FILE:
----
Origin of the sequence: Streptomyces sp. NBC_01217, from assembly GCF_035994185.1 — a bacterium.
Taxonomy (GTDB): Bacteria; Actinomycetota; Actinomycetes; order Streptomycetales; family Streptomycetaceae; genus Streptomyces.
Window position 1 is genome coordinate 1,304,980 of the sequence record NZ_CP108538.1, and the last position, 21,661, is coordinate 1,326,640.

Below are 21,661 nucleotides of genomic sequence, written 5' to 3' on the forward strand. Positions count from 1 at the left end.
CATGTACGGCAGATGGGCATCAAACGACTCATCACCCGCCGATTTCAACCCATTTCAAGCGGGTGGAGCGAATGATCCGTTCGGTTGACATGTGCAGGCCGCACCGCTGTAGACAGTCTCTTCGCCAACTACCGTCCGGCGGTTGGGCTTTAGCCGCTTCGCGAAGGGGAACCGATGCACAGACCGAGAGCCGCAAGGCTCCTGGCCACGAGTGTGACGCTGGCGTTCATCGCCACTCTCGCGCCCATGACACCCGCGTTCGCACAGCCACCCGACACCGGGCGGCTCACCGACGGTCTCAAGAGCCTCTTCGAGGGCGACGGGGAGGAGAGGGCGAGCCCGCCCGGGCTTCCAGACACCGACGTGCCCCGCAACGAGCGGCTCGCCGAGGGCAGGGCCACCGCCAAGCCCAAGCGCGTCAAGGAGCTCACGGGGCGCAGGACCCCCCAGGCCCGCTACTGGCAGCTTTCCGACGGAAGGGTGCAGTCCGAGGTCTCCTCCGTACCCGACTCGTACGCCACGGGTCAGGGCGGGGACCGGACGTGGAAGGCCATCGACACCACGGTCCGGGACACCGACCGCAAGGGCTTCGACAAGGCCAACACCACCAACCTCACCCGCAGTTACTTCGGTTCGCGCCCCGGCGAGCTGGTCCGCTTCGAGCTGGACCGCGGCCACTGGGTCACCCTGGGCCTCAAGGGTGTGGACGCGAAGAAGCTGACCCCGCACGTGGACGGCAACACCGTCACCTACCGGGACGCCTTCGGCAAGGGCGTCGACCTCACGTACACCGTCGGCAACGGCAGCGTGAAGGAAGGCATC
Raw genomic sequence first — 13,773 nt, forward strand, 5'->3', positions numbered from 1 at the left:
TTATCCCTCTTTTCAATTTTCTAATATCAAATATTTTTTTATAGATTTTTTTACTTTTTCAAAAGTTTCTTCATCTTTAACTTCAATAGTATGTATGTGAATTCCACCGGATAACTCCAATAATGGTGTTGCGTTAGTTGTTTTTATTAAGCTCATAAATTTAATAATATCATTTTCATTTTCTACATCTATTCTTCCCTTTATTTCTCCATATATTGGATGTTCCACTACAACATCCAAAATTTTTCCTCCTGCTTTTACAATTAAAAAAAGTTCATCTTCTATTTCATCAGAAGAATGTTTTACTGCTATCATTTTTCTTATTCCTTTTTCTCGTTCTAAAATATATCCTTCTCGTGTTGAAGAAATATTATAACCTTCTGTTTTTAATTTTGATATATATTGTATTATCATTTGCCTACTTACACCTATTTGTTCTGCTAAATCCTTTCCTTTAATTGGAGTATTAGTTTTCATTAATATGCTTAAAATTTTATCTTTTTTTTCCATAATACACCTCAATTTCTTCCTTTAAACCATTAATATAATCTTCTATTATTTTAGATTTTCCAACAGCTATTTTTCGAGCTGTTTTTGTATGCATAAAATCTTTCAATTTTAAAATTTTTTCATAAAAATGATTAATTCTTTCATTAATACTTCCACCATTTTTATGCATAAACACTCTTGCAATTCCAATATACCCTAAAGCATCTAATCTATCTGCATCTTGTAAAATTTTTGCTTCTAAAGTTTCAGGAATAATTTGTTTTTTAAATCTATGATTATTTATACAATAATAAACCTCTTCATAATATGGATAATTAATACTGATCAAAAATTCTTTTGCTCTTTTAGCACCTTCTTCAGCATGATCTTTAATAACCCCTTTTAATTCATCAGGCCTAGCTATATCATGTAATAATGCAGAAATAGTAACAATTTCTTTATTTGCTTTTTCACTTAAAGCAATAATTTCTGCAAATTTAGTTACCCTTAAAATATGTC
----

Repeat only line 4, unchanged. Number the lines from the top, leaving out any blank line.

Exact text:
Below are 21,661 nucleotides of genomic sequence, written 5' to 3' on the forward strand. Positions count from 1 at the left end.